The words Cameron Crowe and controversy normally would go together as well as peanut butter and fish paste. Yet in the past couple of days we've seen not one, but two instances where the filmmaker's latest foray into film, Aloha, has come come under fire. Allegations of white washing and cultural misappropriation have mired the otherwise innocuous looking film, and Sony – the studio backing the picture – has finally come out to address these heavy charges.

Entertainment Weekly broke the news only a short while ago that the studio had made a statement that simultaneously addressed both fronts of Aloha's PR war with those who protest its existence. The statement reads as follows:
While some have been quick to judge a movie they haven’t seen and a script they haven’t read, the film Aloha respectfully showcases the spirit and culture of the Hawaiian people. Filmmaker Cameron Crowe spent years researching this project and many months on location in Hawaii, cultivating relationships with leading local voices. He earned the trust of many Hawaiian community leaders, including Dennis ‘Bumpy’ Kanahele, who plays a key role in the film.

While this not only sounds like the typical kind of response a studio rep would issue against claims of Aloha's lack of diversity and respect for Hawaiian culture, it does back up its own claims with reason. Aloha hasn't been seen by the public at large yet, and all that anyone's had to go on is the marketing materials to the film. Focusing solely on the information that's been widely available, one could definitely say that there's a lack of non-Caucasian influence felt in what looks like another Cameron Crowe film.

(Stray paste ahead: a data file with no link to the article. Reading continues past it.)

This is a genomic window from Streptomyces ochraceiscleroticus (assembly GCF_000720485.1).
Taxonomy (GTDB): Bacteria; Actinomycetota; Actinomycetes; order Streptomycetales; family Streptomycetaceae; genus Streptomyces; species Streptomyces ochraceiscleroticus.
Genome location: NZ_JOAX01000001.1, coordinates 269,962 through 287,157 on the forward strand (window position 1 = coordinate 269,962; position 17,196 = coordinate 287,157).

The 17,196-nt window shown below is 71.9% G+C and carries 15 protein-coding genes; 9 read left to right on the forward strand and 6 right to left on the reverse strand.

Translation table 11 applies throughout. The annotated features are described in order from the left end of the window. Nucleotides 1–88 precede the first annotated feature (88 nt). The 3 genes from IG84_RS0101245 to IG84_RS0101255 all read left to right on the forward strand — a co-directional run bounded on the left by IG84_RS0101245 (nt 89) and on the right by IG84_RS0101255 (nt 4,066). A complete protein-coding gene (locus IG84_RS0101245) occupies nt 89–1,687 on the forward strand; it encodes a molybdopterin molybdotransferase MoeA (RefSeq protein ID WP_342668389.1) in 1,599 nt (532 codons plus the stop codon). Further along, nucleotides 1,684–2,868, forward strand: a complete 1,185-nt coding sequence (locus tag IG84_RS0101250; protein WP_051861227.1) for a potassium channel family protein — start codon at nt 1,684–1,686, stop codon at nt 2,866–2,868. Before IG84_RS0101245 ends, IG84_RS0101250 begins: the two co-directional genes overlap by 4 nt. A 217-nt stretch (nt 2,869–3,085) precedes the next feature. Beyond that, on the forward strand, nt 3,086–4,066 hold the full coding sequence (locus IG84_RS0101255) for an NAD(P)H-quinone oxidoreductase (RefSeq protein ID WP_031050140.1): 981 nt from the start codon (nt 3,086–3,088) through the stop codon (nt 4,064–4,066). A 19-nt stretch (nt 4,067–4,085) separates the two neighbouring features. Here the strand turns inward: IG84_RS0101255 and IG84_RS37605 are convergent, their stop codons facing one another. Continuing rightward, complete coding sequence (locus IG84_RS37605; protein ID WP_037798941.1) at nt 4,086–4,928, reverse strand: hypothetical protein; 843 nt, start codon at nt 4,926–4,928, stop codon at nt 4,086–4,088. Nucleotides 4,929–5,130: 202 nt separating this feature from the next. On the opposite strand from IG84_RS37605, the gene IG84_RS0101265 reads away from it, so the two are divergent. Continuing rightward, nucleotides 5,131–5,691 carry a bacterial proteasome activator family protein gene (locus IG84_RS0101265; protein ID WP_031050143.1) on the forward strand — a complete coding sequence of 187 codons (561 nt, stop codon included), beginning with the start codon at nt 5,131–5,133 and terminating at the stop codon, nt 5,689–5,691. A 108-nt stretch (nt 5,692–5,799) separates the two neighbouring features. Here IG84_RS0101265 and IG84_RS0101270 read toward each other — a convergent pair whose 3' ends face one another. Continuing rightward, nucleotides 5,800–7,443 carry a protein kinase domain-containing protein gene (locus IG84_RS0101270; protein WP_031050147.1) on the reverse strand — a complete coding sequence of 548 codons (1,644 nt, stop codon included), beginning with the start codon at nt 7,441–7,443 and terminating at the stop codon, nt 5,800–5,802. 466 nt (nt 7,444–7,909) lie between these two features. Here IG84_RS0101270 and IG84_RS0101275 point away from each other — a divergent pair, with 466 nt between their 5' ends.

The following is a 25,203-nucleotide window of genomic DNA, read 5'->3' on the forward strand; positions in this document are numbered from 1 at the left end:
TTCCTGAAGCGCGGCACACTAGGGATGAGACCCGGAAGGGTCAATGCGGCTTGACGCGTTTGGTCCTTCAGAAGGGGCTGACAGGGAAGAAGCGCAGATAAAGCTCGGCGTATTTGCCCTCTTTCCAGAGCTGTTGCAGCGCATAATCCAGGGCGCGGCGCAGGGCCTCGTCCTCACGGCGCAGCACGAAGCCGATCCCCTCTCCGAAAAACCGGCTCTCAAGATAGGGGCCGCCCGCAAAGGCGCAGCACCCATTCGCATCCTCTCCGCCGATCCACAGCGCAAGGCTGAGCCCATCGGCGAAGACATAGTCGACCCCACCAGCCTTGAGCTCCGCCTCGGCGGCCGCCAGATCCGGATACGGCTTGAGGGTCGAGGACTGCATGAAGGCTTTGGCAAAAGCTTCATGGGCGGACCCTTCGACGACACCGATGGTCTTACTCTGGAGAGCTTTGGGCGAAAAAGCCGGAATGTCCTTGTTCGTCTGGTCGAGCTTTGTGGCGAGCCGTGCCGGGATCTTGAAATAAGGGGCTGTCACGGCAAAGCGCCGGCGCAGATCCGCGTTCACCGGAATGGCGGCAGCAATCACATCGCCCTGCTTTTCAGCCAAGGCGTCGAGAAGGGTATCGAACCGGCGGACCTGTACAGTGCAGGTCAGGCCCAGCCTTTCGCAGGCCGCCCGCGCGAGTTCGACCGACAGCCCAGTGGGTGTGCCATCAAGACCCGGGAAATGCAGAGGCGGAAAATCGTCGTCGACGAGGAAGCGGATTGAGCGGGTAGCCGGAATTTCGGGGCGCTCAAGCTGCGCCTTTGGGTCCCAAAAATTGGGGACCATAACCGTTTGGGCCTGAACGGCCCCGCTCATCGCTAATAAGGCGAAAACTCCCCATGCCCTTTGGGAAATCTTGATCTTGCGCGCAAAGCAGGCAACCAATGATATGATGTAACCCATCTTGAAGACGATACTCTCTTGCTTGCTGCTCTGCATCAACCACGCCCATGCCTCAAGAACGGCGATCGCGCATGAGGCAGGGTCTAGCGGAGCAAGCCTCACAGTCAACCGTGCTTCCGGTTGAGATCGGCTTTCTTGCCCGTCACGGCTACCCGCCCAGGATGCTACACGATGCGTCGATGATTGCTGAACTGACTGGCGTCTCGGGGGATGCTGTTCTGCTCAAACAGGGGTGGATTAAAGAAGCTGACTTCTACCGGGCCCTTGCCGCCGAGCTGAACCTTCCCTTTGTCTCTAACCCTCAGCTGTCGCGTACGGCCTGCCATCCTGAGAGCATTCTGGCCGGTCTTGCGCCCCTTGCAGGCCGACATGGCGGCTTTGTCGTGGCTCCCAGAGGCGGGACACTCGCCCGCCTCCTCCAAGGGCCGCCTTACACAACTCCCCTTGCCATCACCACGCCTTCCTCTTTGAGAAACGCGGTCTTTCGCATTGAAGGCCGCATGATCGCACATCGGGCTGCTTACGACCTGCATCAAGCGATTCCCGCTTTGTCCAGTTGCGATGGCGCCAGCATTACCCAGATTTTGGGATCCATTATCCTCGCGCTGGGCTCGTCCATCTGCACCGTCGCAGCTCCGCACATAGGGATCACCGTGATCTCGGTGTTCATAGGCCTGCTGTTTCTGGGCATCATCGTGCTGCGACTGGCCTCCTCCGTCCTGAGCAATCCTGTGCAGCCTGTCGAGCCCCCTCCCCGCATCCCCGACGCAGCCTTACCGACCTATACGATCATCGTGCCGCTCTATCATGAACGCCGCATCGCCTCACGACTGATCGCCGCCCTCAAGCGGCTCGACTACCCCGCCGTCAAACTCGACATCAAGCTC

That's not to say that Aloha lacks quality, but if there's anything Cameron Crowe knows how to write a movie about, it's an attractive dude – who just happens to be white most of, it not all of, the time – finding his mojo thanks to some free spirited woman. However, thanks to a new featurette also released by Sony, new footage has been spotted that starts to paint a better picture for Aloha's diversity woes.
For the most part, there's a lot of the usual behind the scenes chatter and B-Roll. But between the sound bites from cast members and Cameron Crowe's typically insightful remarks about his work, there's more attention paid to the local environment than in any other spot for the film. We even get to see some of the footage that showcases Dennis "Bumpy" Kanahele's role in the film. It's not as deep of a dive as some who are railing against the film might want, but the new featurette does hint towards Aloha being a little kinder to its chosen setting's people than previously implied.

Is Aloha shunning the Hawaiian locals? We won't know for sure, but the footage on display in the new behind the scenes clip above looks a lot better than the standard trailer did in that respect. While we can note that using a native actress to play against Bradley Cooper would have been a good step towards making the film just a bit more diverse, we'll just sit back and wait to see how Aloha fares on both the diversity and the critical fronts. We won't have to wait too long, as Aloha opens this Friday in theaters everywhere.

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